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Old 07-10-2018, 06:30 AM   #4 (permalink)
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There is this: (though it will probably only appeal to fleet buyers) W-15 Pickup | Workhorse
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Old 07-10-2018, 08:19 AM   #5 (permalink)
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Because they didn't think anyone would buy it if it didn't have a V8.

A hybrid truck with anything over a 10kw pack would likely be a plug in hybrid and would have a starting cost around $10,000 higher than the non hybrid.
GM knew the market probably wasn't there. Gambled and lost.
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Old 07-10-2018, 09:12 AM   #6 (permalink)
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Anything less than a full Tesla-like pack and motor would be a waste.
A 60+ kWh pack could pull a semi over a mountain and regenerate most of it back on the down-slope, saving the brakes at the same time.
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Old 07-10-2018, 01:11 PM   #7 (permalink)
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I don't think a 60kwh pack would do squat for a semi.
My leaf uses nearly 10kw just to pull a load of pallets 12 miles.
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Old 07-10-2018, 02:58 PM   #8 (permalink)
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Why do you think there are no hybrid trucks? UPS has had them for years, so has Waste Management. Workhorse sells a hybrid delivery truck: https://cleantechnica.com/2017/02/16...delivery-vans/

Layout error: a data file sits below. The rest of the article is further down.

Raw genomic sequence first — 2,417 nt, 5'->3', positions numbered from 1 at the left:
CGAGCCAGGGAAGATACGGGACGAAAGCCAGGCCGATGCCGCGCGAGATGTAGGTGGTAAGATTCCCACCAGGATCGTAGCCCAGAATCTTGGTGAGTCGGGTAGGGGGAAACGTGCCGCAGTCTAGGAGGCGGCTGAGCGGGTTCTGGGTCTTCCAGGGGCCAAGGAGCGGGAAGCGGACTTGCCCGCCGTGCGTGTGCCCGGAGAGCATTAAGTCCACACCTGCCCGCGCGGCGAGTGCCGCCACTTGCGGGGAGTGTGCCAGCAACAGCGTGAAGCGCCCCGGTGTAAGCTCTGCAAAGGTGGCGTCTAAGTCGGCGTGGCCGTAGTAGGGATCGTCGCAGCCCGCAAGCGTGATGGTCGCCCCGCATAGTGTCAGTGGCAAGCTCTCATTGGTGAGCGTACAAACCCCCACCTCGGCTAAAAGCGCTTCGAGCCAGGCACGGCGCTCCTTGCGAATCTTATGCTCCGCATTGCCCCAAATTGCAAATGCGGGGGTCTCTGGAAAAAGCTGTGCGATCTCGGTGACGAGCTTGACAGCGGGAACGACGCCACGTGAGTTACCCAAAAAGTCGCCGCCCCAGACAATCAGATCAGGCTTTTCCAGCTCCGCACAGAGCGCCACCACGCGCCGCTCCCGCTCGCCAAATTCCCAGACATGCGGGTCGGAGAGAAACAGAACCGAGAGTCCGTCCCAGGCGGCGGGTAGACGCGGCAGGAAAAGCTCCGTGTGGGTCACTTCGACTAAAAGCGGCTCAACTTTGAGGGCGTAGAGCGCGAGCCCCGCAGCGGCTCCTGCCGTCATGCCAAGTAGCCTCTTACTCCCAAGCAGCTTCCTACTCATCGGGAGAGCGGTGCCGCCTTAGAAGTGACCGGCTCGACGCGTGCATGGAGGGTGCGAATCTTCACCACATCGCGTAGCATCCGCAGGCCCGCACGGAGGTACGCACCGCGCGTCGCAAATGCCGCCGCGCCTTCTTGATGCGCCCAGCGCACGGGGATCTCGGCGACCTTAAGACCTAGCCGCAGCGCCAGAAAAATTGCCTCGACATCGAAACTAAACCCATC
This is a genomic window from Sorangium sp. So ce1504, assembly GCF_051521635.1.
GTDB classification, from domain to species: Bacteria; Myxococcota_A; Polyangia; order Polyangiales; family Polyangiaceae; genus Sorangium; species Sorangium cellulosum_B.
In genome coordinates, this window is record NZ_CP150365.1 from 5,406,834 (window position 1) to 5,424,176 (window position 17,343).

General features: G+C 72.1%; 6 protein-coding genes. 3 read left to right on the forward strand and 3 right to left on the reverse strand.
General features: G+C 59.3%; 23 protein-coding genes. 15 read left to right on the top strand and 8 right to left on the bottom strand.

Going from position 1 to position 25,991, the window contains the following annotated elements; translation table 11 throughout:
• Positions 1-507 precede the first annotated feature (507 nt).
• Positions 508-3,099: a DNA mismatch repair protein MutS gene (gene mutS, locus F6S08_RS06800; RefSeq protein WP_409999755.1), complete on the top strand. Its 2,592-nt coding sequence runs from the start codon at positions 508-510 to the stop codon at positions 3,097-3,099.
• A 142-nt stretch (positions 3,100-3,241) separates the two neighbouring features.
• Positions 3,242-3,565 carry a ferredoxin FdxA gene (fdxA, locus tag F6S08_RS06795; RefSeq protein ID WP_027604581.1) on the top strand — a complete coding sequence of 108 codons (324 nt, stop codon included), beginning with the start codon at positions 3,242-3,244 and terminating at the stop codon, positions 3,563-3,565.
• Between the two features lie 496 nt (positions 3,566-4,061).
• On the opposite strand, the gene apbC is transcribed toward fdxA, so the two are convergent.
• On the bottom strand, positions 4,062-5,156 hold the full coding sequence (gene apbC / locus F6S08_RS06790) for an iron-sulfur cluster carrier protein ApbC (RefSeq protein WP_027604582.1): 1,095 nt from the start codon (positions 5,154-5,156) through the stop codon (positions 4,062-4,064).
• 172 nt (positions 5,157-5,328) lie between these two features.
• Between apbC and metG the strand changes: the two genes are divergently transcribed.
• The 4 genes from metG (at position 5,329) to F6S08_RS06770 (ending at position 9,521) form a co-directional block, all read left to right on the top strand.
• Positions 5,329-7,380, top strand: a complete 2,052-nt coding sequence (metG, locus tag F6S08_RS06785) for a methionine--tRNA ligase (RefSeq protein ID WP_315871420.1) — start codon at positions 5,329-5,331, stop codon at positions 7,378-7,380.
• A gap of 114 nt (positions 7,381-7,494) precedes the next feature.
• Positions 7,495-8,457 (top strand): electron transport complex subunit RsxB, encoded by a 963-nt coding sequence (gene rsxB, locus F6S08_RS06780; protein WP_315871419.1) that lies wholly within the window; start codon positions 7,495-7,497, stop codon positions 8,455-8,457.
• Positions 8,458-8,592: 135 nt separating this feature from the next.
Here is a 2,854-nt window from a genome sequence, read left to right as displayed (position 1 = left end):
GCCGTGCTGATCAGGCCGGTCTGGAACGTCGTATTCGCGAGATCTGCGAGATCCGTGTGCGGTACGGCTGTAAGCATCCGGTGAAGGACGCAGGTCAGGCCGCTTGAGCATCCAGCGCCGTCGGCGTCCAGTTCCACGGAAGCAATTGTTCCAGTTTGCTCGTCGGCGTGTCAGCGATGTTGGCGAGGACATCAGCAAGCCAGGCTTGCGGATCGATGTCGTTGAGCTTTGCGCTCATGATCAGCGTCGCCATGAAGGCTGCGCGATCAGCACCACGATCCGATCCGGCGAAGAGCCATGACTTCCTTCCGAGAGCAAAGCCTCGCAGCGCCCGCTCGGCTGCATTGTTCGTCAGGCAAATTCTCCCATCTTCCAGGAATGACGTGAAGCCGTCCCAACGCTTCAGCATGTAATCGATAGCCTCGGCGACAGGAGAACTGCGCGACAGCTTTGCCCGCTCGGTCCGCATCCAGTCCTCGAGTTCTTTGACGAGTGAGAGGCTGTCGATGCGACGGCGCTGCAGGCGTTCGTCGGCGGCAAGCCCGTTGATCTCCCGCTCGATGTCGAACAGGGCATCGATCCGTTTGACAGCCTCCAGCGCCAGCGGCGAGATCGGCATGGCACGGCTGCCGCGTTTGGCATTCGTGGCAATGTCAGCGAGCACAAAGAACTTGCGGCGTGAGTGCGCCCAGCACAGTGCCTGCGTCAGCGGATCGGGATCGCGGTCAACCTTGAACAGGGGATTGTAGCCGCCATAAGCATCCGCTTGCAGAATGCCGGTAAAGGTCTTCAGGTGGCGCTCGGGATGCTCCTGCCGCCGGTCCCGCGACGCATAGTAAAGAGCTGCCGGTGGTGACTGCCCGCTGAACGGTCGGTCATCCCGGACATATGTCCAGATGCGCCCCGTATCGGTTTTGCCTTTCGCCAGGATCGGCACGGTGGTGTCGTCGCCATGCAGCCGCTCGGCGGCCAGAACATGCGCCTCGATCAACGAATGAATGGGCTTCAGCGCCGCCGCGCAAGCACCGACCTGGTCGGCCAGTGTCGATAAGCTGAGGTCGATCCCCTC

The reason there aren't more consumer hybrid pickup trucks should be obvious. It's the same reason it's hard to find something like the '80s to mid-'90s Toyotas (or other small pickup), despite their lasting popularity in the used market. Most of the people who buy new pickups want something that's big (if not gigantic) and noisy, because they're compensating, and they're willing to pay a lot more for this.
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Old 07-10-2018, 03:34 PM   #9 (permalink)
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I bough a leaf because I'm compensating.
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Old 07-10-2018, 05:13 PM   #10 (permalink)
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Quote:
Originally Posted by oil pan 4 View Post
I don't think a 60kwh pack would do squat for a semi.
My leaf uses nearly 10kw just to pull a load of pallets 12 miles.
60 kWh is the energy needed to lift a load of 30 metric tonnes up 720 meter (about 2400 foot).
That would in itself be enough to clear most hills, and we're talking about a hybrid solution, so if the engine and motor divide the load they'd go twice the height before the engine is left on its own. It isn't magic, but it is substantial.
The pack should be able to deliver 300 kW to the wheels, doubling the power available for acceleration and climbing. That would save truck drivers a lot of time.

A 10 kWh pack in a semi would only work well as a start-stop system. It would run out in 2 miles of city traffic, and it wouldn't be able to provide enough power to make much difference in acceleration.